Chicago Works

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© Courtesy of the Museum of Contemporary Art (MCA)
Chicago Works

220 East Chicago Ave
Chicago, IL 60611
March 19th, 2013 - June 18th, 2013
Opening: March 19th, 2013 10:00 AM - 5:00 PM

Michigan Ave/Downtown
Tue 10-8; Wed-Sun 10-5


Chicago-based artist Jason Lazarus continues to develop his practice in new directions. Known primarily for his photographic works, Lazarus has expanded his artistic scope in recent years, conflating the role of the artist with that of collector, archivist, and curator. Above all, Lazarus is a sign-maker—sometimes literally, sometimes metaphorically—whose works simultaneously direct attention inward toward the personal and outward toward the historical.

The exhibition is organized around three key components: Untitled (2013) is a new project that the artist describes as “a public parable of learning.” Inspired by his experiences as an artist-educator—and reflecting on his own processes of learning, failing, and persevering—the artist presents weekly “performances” by a student of classical piano who will learn Frédéric Chopin’s Nocturne in F minor, op. 55, no. 1. Over the course of the exhibition, the student will fill the galleries with the sounds of learning, including mistakes, triumphs, and, inevitably, the student’s own stylistic interpretation of the piece. The second component, Phase 1/Live Archive (2011–present), is a repository of Occupy Wall Street signs, re-created from images culled from print and online media. Lazarus made these signs collaboratively with the public and, in addition to displaying them in the gallery, will make the signs available to visitors to wield as they navigate the museum. This invitation to use and re-use the signs represents a new shift in Lazarus’s interest in the ways in which an archive is activated and how such activation contributes to and perhaps even reformulates the archive’s relationship to history and the accumulation of historical value. Finally, Lazarus will also debut new works using photography-centric media that continue to question the intersection of the public and private, the mundane and the marked event. The different strategies employed by Lazarus simultaneously assert, disrupt, and question how photographs can provide alternate ways to consider the use-value and meaning of images in an image-laden culture.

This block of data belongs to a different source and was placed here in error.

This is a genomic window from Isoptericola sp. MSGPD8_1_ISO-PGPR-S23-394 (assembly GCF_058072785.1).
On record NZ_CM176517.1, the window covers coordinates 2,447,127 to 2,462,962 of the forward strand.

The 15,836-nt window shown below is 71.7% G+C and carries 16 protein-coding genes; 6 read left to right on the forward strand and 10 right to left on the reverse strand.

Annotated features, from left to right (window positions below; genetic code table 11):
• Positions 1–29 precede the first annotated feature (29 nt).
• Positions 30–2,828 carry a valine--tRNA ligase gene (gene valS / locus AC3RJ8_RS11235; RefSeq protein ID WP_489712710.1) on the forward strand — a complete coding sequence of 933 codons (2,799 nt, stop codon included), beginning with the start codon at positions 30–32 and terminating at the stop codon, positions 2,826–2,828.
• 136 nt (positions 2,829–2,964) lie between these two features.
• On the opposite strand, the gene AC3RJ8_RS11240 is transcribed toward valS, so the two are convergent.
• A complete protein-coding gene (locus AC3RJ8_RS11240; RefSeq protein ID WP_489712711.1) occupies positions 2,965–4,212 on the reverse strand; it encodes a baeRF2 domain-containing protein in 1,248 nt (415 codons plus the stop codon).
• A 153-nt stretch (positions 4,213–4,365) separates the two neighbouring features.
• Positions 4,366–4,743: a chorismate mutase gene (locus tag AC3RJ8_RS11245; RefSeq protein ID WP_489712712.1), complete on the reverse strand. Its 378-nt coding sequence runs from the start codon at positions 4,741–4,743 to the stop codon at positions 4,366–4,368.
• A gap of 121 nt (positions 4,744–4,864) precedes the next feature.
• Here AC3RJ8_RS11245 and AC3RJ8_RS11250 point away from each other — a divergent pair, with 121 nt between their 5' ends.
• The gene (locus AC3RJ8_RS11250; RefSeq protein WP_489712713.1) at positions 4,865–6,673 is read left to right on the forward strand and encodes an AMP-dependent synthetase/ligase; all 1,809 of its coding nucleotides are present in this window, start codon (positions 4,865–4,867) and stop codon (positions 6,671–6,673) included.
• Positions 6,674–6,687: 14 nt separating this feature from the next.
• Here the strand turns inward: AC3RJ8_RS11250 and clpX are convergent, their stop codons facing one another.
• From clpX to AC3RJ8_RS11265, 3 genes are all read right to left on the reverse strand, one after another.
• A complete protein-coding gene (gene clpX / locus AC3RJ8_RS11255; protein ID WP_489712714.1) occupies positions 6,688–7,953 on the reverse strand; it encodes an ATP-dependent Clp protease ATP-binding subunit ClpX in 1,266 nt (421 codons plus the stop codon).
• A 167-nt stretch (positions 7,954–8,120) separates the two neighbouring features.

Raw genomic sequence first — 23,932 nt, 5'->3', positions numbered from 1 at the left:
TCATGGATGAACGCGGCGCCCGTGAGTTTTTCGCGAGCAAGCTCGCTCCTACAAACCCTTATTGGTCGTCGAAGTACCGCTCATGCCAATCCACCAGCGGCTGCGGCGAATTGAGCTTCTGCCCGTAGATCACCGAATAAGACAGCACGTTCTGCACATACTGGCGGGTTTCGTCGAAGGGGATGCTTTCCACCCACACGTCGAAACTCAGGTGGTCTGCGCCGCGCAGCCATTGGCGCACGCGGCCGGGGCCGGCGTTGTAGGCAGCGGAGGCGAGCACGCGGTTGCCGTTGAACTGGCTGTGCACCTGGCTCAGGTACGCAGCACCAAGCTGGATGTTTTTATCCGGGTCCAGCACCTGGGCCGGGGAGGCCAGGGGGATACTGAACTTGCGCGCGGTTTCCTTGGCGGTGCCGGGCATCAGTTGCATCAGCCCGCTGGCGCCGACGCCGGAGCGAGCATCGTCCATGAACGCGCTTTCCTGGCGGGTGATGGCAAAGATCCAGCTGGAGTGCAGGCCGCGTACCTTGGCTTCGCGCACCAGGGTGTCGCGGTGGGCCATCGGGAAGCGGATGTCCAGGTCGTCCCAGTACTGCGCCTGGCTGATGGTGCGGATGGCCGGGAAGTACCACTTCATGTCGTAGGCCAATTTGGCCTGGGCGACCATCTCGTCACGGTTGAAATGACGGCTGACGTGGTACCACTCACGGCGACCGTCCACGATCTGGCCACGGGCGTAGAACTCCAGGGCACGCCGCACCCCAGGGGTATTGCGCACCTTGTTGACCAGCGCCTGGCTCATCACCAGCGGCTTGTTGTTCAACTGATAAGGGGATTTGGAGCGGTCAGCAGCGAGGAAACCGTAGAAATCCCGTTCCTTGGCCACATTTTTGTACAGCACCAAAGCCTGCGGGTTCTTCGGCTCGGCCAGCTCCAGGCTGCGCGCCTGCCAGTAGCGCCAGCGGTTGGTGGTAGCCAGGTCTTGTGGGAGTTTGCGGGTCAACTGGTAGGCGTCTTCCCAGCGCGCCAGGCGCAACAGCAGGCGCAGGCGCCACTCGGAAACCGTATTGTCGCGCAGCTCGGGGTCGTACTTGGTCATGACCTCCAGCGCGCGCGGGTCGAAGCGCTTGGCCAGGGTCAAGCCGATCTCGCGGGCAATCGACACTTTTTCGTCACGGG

The BMO Harris Bank Chicago Works exhibition series showcases the best new work being made in Chicago, regardless of the status of the artist’s career—whether emerging or established, mid-career or undergoing reinvention. This exhibition is organized by Steven L. Bridges, Curatorial Assistant at the Museum of Contemporary Art Chicago.